My front overhead cabinets were screwed into the ceiling. But as I was driving my motorhome to this area, I heard what sounded like "broken glass." The windows are still in fine shape, but the top screws to this overhead cabinet stripped out of the ceiling. I got two pieces of 1/4in wooden molding strips. And I'm going to Gorilla glue them into place. I'll then screw those away from the stripped out holes, then rock the cabinet back and screw them into the strip.
While I was at the home improvement store, I purchased six bags of gravel to help level the motorhome's right side in my oil and gas campsite. About a week ago, I got my Rhino ramps out of storage and was going to use those to level the right rear duallies, but the gravel under the wheels isn't very good. I have leveling blocks back there now, but one on one tire. I didn't have enough blocks to level both on the right side duallies and the front tire. And with the air conditioning having been run for two months, all the water goes off to that side and has made it muddy at times. I felt that parking those wheels on bags of gravel was the best solution since that side of the motorhome needs to come up by a lot.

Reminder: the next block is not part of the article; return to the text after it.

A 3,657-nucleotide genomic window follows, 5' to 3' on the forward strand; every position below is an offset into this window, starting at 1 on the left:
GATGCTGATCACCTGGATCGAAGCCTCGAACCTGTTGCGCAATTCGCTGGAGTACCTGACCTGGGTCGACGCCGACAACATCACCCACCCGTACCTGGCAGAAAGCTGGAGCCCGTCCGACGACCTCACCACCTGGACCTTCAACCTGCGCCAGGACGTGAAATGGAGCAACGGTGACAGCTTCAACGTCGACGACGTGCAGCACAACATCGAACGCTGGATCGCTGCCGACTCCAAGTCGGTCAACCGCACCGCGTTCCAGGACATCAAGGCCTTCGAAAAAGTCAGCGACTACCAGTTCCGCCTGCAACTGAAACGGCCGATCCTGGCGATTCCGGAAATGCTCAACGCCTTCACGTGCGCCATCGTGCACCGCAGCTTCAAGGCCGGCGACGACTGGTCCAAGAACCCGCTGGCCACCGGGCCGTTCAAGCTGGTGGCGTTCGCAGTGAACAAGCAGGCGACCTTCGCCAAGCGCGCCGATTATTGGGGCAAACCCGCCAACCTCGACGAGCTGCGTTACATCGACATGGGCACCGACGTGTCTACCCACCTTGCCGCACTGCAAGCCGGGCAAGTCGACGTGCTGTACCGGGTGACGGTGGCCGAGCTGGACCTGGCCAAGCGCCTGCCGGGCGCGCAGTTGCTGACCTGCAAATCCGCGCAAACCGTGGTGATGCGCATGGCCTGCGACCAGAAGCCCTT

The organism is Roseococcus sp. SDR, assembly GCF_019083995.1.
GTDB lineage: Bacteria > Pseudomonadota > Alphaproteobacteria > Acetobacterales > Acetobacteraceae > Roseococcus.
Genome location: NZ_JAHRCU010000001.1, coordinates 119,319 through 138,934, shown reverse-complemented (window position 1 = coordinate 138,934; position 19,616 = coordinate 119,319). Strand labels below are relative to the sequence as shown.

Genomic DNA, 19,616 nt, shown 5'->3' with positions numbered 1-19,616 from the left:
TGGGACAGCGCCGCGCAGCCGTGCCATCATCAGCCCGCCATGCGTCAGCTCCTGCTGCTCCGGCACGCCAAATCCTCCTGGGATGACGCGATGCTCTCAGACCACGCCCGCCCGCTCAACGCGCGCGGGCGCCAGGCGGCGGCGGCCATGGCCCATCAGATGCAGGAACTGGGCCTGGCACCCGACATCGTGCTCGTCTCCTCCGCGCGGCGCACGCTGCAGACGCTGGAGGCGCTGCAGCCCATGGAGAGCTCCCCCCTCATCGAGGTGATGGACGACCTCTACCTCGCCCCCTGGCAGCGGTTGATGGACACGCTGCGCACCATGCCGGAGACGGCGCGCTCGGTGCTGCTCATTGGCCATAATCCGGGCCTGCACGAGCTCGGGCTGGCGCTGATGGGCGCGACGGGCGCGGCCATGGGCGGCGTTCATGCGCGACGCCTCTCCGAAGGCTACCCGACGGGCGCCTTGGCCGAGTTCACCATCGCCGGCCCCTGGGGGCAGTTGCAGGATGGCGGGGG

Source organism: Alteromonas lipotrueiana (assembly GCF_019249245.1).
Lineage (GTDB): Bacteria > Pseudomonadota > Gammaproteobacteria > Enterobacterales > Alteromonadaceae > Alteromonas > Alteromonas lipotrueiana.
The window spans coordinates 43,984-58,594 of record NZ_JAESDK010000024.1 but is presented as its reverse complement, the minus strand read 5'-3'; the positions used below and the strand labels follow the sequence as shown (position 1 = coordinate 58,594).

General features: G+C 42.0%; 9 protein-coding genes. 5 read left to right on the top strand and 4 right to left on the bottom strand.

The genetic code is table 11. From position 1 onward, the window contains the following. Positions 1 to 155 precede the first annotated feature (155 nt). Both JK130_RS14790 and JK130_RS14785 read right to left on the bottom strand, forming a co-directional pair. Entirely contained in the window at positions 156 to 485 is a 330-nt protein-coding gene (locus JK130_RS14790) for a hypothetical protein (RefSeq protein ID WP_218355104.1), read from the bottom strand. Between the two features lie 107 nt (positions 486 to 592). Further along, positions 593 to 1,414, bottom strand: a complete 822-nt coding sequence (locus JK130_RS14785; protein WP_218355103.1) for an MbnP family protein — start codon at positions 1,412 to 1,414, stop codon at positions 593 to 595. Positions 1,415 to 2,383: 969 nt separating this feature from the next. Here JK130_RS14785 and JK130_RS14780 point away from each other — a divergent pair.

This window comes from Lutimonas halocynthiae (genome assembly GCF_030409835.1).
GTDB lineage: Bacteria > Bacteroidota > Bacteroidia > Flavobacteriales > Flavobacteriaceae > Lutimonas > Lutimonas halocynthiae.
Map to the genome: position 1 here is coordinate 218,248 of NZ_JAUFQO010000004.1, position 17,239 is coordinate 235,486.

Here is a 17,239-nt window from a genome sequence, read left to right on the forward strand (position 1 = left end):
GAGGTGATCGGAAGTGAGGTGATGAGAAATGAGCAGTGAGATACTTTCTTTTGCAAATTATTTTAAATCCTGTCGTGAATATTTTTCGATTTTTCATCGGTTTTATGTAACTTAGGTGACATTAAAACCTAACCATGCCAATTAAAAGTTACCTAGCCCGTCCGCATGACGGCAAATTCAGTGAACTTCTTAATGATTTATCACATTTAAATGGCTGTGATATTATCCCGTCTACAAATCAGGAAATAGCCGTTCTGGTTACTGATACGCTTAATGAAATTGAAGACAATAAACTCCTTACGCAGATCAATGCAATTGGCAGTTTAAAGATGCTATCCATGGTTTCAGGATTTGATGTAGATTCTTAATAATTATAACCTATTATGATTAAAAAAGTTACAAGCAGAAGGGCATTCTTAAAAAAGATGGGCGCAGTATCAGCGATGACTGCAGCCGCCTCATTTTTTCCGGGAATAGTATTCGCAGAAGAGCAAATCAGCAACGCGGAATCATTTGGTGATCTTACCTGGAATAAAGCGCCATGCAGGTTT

I was ahead of schedule today and was about to go out to eat when I realized that I could make the post office in Woodsfield of Monroe County in time to open a new PO Box. I zipped across the backcountry and got there in more than enough time. Because I've been through two of these in the recent past, I filled out two change of address forms. And for Adventurer's Project, I found out that this post office does in deed have a community cork board and I made a record of it. Before, I eliminated this location because I thought that it doesn't have one? The post office in Woodsfield is a general delivery location, but it's way off of the Road Fork Section - Buckeye Trail (North Country concurrent).
Now that I have a local PO Box, I can now order two new RV electrical outlets. These have special plastic backplates that fasten on to it. My guess is so something in the wall doesn't touch the wires in the backside and catch the motorhome on fire? Either that, or these don't need mounting plates, which could require more depth than a RV wall can accommodate?